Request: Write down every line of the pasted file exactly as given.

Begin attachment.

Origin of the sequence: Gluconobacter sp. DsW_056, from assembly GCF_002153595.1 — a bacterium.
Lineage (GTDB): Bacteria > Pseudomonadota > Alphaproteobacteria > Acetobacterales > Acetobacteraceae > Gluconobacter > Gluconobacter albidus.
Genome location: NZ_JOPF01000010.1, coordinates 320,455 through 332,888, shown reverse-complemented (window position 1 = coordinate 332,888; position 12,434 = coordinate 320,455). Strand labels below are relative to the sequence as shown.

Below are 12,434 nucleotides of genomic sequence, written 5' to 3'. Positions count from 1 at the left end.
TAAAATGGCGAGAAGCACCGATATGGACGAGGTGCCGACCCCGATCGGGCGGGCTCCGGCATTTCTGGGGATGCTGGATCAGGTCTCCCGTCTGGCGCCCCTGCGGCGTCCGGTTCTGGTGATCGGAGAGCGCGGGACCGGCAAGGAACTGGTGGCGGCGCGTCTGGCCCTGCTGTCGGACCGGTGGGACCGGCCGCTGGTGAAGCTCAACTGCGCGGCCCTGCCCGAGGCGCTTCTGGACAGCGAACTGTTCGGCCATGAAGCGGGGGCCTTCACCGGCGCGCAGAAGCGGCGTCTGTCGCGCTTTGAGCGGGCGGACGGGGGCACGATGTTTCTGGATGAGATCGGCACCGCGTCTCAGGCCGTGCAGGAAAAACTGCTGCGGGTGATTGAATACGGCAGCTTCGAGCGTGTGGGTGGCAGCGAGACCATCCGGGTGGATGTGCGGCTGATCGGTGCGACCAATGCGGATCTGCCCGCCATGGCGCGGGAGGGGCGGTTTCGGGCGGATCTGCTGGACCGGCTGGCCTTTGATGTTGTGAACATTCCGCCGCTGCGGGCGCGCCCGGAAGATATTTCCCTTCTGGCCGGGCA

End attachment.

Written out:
Origin of the sequence: Gluconobacter sp. DsW_056, from assembly GCF_002153595.1 — a bacterium.
Lineage (GTDB): Bacteria > Pseudomonadota > Alphaproteobacteria > Acetobacterales > Acetobacteraceae > Gluconobacter > Gluconobacter albidus.
Genome location: NZ_JOPF01000010.1, coordinates 320,455 through 332,888, shown reverse-complemented (window position 1 = coordinate 332,888; position 12,434 = coordinate 320,455). Strand labels below are relative to the sequence as shown.

Below are 12,434 nucleotides of genomic sequence, written 5' to 3'. Positions count from 1 at the left end.
TAAAATGGCGAGAAGCACCGATATGGACGAGGTGCCGACCCCGATCGGGCGGGCTCCGGCATTTCTGGGGATGCTGGATCAGGTCTCCCGTCTGGCGCCCCTGCGGCGTCCGGTTCTGGTGATCGGAGAGCGCGGGACCGGCAAGGAACTGGTGGCGGCGCGTCTGGCCCTGCTGTCGGACCGGTGGGACCGGCCGCTGGTGAAGCTCAACTGCGCGGCCCTGCCCGAGGCGCTTCTGGACAGCGAACTGTTCGGCCATGAAGCGGGGGCCTTCACCGGCGCGCAGAAGCGGCGTCTGTCGCGCTTTGAGCGGGCGGACGGGGGCACGATGTTTCTGGATGAGATCGGCACCGCGTCTCAGGCCGTGCAGGAAAAACTGCTGCGGGTGATTGAATACGGCAGCTTCGAGCGTGTGGGTGGCAGCGAGACCATCCGGGTGGATGTGCGGCTGATCGGTGCGACCAATGCGGATCTGCCCGCCATGGCGCGGGAGGGGCGGTTTCGGGCGGATCTGCTGGACCGGCTGGCCTTTGATGTTGTGAACATTCCGCCGCTGCGGGCGCGCCCGGAAGATATTTCCCTTCTGGCCGGGCA